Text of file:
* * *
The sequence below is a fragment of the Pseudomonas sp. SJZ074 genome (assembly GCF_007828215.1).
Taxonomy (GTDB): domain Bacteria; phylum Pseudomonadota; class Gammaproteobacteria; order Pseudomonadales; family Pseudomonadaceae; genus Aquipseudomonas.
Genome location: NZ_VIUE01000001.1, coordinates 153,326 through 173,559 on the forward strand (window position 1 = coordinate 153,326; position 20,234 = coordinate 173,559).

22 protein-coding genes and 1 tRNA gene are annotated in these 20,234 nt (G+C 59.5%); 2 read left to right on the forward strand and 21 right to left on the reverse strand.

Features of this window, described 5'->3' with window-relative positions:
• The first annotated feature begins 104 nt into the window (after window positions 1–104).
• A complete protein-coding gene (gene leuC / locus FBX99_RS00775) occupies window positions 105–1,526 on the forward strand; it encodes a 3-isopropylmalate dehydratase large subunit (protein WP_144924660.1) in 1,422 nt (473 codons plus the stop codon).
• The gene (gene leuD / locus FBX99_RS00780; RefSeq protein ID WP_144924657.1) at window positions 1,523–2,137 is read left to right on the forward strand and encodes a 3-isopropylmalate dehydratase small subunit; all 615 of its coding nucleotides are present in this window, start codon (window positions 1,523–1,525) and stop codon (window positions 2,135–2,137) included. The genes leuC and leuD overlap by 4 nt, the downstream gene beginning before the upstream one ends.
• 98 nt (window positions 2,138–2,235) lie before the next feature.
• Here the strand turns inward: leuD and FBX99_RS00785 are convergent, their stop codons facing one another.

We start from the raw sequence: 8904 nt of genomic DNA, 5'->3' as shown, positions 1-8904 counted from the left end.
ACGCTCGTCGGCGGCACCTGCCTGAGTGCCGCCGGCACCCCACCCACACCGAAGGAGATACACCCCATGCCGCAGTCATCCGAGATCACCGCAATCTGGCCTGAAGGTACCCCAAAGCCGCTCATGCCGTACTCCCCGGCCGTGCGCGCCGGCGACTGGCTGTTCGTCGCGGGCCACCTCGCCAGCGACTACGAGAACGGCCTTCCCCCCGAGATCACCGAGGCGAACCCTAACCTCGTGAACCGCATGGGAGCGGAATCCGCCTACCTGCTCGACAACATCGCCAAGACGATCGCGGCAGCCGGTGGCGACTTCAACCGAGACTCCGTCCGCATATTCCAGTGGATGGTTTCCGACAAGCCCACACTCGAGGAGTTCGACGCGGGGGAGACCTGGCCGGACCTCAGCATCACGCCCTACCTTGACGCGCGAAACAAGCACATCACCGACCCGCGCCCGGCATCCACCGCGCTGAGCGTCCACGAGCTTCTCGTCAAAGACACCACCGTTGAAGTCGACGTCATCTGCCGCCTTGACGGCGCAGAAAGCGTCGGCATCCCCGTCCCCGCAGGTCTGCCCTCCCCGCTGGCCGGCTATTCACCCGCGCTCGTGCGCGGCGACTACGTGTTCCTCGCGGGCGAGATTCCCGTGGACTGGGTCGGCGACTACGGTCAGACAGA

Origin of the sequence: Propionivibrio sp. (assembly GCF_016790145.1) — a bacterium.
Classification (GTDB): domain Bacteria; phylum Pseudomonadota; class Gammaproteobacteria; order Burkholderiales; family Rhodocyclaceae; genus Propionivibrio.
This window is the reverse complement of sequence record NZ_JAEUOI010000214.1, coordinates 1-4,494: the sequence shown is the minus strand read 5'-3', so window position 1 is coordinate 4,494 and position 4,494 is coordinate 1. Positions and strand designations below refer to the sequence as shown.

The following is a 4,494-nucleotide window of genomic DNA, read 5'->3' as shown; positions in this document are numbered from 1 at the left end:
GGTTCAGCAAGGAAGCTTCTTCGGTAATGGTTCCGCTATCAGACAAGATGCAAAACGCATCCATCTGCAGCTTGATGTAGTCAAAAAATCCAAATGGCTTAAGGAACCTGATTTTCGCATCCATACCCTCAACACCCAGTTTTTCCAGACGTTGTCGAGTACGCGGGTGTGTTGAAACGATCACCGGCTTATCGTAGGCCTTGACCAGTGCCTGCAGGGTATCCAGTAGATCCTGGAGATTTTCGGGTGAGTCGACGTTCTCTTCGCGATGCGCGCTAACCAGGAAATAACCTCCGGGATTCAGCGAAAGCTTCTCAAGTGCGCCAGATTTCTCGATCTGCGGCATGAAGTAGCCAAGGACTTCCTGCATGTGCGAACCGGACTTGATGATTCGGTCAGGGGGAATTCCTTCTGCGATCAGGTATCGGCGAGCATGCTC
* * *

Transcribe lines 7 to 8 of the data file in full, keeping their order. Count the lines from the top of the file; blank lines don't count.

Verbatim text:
• A complete protein-coding gene (gene leuC / locus FBX99_RS00775) occupies window positions 105–1,526 on the forward strand; it encodes a 3-isopropylmalate dehydratase large subunit (protein WP_144924660.1) in 1,422 nt (473 codons plus the stop codon).
• The gene (gene leuD / locus FBX99_RS00780; RefSeq protein ID WP_144924657.1) at window positions 1,523–2,137 is read left to right on the forward strand and encodes a 3-isopropylmalate dehydratase small subunit; all 615 of its coding nucleotides are present in this window, start codon (window positions 1,523–1,525) and stop codon (window positions 2,135–2,137) included. The genes leuC and leuD overlap by 4 nt, the downstream gene beginning before the upstream one ends.